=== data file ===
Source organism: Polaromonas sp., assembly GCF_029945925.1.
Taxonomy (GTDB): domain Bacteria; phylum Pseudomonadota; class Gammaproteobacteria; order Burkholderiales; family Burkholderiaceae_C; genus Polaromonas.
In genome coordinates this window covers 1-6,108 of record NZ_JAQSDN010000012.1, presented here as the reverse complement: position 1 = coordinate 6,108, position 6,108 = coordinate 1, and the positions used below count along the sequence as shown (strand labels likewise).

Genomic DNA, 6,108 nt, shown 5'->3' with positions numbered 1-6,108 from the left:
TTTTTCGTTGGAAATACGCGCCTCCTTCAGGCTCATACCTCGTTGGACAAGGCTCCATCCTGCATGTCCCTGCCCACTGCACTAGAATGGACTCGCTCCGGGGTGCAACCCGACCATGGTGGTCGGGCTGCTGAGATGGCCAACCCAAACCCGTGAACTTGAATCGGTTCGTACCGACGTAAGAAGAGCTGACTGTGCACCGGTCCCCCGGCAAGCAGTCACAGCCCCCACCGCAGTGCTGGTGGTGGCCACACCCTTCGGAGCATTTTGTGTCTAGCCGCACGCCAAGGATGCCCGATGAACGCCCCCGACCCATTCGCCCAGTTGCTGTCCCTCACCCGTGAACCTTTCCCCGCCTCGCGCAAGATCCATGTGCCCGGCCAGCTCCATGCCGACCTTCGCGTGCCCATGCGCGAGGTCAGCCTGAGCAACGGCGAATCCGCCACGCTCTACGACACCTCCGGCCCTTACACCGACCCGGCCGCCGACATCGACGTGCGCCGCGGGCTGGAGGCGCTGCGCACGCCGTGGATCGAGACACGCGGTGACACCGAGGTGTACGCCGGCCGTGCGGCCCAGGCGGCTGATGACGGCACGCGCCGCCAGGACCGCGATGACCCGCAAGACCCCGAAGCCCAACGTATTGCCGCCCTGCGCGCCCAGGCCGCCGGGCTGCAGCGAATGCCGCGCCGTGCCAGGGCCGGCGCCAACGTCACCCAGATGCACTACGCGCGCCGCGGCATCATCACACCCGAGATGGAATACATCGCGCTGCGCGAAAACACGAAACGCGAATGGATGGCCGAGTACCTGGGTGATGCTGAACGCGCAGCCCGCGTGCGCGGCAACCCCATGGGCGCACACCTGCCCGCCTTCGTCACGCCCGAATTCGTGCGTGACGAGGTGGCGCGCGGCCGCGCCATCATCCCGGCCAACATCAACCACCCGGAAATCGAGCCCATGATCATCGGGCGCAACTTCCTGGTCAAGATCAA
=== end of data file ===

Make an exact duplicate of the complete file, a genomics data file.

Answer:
Source organism: Polaromonas sp., assembly GCF_029945925.1.
Taxonomy (GTDB): domain Bacteria; phylum Pseudomonadota; class Gammaproteobacteria; order Burkholderiales; family Burkholderiaceae_C; genus Polaromonas.
In genome coordinates this window covers 1-6,108 of record NZ_JAQSDN010000012.1, presented here as the reverse complement: position 1 = coordinate 6,108, position 6,108 = coordinate 1, and the positions used below count along the sequence as shown (strand labels likewise).

Genomic DNA, 6,108 nt, shown 5'->3' with positions numbered 1-6,108 from the left:
TTTTTCGTTGGAAATACGCGCCTCCTTCAGGCTCATACCTCGTTGGACAAGGCTCCATCCTGCATGTCCCTGCCCACTGCACTAGAATGGACTCGCTCCGGGGTGCAACCCGACCATGGTGGTCGGGCTGCTGAGATGGCCAACCCAAACCCGTGAACTTGAATCGGTTCGTACCGACGTAAGAAGAGCTGACTGTGCACCGGTCCCCCGGCAAGCAGTCACAGCCCCCACCGCAGTGCTGGTGGTGGCCACACCCTTCGGAGCATTTTGTGTCTAGCCGCACGCCAAGGATGCCCGATGAACGCCCCCGACCCATTCGCCCAGTTGCTGTCCCTCACCCGTGAACCTTTCCCCGCCTCGCGCAAGATCCATGTGCCCGGCCAGCTCCATGCCGACCTTCGCGTGCCCATGCGCGAGGTCAGCCTGAGCAACGGCGAATCCGCCACGCTCTACGACACCTCCGGCCCTTACACCGACCCGGCCGCCGACATCGACGTGCGCCGCGGGCTGGAGGCGCTGCGCACGCCGTGGATCGAGACACGCGGTGACACCGAGGTGTACGCCGGCCGTGCGGCCCAGGCGGCTGATGACGGCACGCGCCGCCAGGACCGCGATGACCCGCAAGACCCCGAAGCCCAACGTATTGCCGCCCTGCGCGCCCAGGCCGCCGGGCTGCAGCGAATGCCGCGCCGTGCCAGGGCCGGCGCCAACGTCACCCAGATGCACTACGCGCGCCGCGGCATCATCACACCCGAGATGGAATACATCGCGCTGCGCGAAAACACGAAACGCGAATGGATGGCCGAGTACCTGGGTGATGCTGAACGCGCAGCCCGCGTGCGCGGCAACCCCATGGGCGCACACCTGCCCGCCTTCGTCACGCCCGAATTCGTGCGTGACGAGGTGGCGCGCGGCCGCGCCATCATCCCGGCCAACATCAACCACCCGGAAATCGAGCCCATGATCATCGGGCGCAACTTCCTGGTCAAGATCAA